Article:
I Hate the Double Tap in Sales


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Better, faster, cheaper – you can only have two.

I’ve decided to touch a third rail of the current selling spirit: the ‘double tap’ — the process of leaving a voicemail immediately followed by an email.

I’m a little afraid of getting flamed on this one, but hey, what the heck. 

Let me give you the scenario.

A sales rep is prospecting you and actually picks up the phone to reach out. Maybe you ignore them or maybe you’re away from your desk. They leave a voicemail, referencing that they’re also sending an email.

So, what happens next? 

Scenario 1: In all likelihood, you check email before voicemail. Unless they’ve written a message that really grabs your attention, you delete it. You finally get around to checking your voicemail and delete that message without really listening to it. After all, based on their email, your impression is that you’re not interested.

Scenario 2: You get an email from your phone system notifying you of the new voicemail. You still read the (text) email first and then delete both as above.

Scenario 3: You listen to the voicemail first. Once again, unless it is compelling, you delete it. You notice the follow-up email and delete it as well. 

Your brain is wired this way.

Two things are happening here. First, deleting feels good. There is a pleasure spike when shrinking the inbox, or to-do list. Second, similar back-to-back actions don’t require active thought. If this email isn’t interesting, neither will this voicemail be – and vice versa.

In all three scenarios, you’ve been interrupted twice in a very short span of time. Two ‘efficient’ touches for the seller (good), two interruptions for you (bad), and too easy to ignore (ugly).

Now, Sellers may argue their messages really are compelling. OK, I believe you! But I’ll bet you dollars to doughnuts that your ‘double tap’ messages are less researched, less targeted, and less memorable than any standalone ones. This is a case of 1 + 1 = .5.

Where does this leave us?

Look, I am not saying that you should never double tap. Reaching a prospect requires increasingly more attempts. However, there is a difference between using your touches to tell a story in a meaningful way and using your touches to harass.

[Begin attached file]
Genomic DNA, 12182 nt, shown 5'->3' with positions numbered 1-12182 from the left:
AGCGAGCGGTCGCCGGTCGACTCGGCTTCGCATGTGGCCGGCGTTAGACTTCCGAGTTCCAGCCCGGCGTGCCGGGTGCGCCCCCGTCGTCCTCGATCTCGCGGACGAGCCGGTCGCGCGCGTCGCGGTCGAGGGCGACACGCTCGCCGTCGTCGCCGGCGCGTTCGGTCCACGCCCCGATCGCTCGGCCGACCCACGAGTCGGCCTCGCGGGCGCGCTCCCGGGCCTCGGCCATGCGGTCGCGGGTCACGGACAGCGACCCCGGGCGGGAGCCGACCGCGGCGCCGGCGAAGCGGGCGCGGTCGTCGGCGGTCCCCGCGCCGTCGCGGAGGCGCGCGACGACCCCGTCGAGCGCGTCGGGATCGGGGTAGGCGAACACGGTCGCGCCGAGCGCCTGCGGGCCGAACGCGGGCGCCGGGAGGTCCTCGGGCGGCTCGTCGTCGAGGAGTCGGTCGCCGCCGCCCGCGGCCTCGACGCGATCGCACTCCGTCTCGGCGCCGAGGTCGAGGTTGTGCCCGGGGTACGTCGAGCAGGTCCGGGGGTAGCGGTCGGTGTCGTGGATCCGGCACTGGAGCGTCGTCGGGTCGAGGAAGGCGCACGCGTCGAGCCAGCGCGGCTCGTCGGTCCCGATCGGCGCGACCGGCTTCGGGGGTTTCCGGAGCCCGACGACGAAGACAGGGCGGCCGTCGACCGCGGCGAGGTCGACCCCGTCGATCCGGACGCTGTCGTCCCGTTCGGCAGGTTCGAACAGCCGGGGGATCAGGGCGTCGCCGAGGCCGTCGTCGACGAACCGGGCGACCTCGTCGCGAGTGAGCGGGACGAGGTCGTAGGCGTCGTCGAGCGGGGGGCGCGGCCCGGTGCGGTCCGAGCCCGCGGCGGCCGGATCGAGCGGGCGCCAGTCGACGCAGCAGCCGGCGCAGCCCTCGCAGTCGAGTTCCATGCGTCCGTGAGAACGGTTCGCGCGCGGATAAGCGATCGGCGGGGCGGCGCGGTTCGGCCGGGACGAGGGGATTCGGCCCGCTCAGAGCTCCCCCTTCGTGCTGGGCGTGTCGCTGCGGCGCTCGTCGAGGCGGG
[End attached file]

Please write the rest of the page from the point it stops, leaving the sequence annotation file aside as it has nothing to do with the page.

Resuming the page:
Give your messages some breathing room, bring content into the mix, try social outreach, use video. Get creative!

So dear reader, what say you?  If you are an Executive who receives sales calls, take the quick poll below. (Remember; answer how you would  react, not how you want your sales teams to execute.)

Republished with author's permission from original post.

Trish Bertuzzi
I founded The Bridge Group with a mission to help technology companies build highly successful inside sales teams. Since 1998, we have worked with over 190 technology clients, helping them increase productivity, drive higher conversion from leads to revenue and maximize Inside Sales performance.


  1. There are many possible scenarios for how the double-tap plays out, but to save space, I’ll give you the most common one – for me, anyway. This will explain why I like the ‘double-tap.’

    1. My cell phone plays ‘Hey Pocky Way,’ indicating that I have an incoming call, but it’s inconvenient for me to answer it. From the caller-id, I don’t know who is calling anyway. I press ‘ignore.’

    2. Later, I see that there’s a voice message. It’s unfamiliar, but interesting. I want to follow up, but today is packed appointment-wise. I completely forget to follow up on the voice recording.

    3. Sometime in the late evening, I catch up on email, and discover an email from the same person who left the earlier voice message. I appreciate the follow up, because it’s far easier for me to respond in ‘asynchronous’ mode anyway.

    If the prospector/caller doesn’t get all chatty and wordy, and uses appropriate brevity throughout, I feel that this method for outreach is actually empathetic. I like it, it’s helpful. It conveys, ‘I’m not sure of the most convenient way for you to respond, but I’m making the effort to make sure it’s easy.’


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